Trentham Holdings, by reference to the withdrawal from the appeal of the Kangaroo Point Residents' Association prior to the hearing, argued that it was unreasonable for Mr Friend and Mr and Mrs Manning to proceed with the appeal.

The court rejected this argument, observing that it was difficult to see how the decision of one party to discontinue should render another party's decision to proceed unreasonable.

Trentham Holdings further argued that Mr Friend and Mr and Mrs Manning had acted unreasonably in rejecting offers to settle the appeal.

The court also rejected this argument, on the basis that it was not unreasonable for Mr Friend or Mr and Mrs Manning to proceed in light of the opinions of their town planner, and further the offers were pre-conditioned on agreement by all appellants including Mr Friend and Mr and Mrs Manning.

No evidence of failure to comply with procedural requirements

Trentham Holdings argued that there was a failure by Mr Friend and Mr and Mrs Manning to disclose the marital relationship between their town planner and one of the adverse submitters to the proposed development. It alleged the failure to disclose was a calculated decision to not undermine their case by exposing the personal interest of their principal witness.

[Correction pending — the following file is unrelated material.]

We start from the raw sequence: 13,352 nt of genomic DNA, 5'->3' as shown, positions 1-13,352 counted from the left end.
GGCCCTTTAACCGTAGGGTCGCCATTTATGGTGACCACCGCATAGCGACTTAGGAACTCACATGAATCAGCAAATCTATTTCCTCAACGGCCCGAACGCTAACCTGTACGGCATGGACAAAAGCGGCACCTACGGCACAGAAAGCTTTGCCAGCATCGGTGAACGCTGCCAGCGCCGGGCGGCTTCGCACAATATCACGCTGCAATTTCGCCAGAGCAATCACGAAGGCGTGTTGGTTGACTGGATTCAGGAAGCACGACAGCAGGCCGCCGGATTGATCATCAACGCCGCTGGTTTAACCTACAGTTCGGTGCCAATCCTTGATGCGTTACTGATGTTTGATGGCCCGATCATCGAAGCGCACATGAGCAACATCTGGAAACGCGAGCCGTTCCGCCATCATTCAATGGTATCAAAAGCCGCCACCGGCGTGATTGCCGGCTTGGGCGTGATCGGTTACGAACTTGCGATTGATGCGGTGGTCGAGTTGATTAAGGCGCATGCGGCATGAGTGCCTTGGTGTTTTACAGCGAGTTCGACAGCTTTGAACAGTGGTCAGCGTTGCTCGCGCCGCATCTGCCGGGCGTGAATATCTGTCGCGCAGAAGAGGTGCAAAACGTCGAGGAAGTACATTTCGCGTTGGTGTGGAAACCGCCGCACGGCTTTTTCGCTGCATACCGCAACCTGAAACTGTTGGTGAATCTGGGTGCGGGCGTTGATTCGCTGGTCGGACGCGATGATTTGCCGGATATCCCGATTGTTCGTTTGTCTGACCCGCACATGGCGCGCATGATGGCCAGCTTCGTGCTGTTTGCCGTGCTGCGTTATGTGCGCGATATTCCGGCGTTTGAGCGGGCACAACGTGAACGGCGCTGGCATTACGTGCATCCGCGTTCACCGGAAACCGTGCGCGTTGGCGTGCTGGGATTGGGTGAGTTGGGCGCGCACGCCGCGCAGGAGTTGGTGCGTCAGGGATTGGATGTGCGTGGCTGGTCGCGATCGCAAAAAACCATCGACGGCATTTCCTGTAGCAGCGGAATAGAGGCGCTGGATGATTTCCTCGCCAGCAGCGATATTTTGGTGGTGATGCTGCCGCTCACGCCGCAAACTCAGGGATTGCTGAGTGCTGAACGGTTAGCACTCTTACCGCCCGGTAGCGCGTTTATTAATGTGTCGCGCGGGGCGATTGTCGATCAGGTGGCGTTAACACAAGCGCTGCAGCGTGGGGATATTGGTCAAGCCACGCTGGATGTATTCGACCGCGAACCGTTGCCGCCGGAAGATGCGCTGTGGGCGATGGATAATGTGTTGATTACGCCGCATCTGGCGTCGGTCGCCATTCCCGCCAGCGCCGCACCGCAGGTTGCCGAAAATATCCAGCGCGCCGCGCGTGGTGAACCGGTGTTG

The court rejected the argument on the basis of the lack of evidence, and observed that it was nonetheless far from establishing impropriety or unreasonableness on the part of Mr Friend or Mr and Mrs Manning.

This article has been published by Colin Biggers & Paisley for information and education purposes only and is a general summary of the topic(s) presented. This article is not specific legal or financial advice. Please seek your own legal or financial advice for any questions you may have. All information contained in this article is subject to change. Colin Biggers & Paisley cannot be held responsible for any liability whatsoever, or for any loss howsoever arising from any reliance upon the contents of this article.​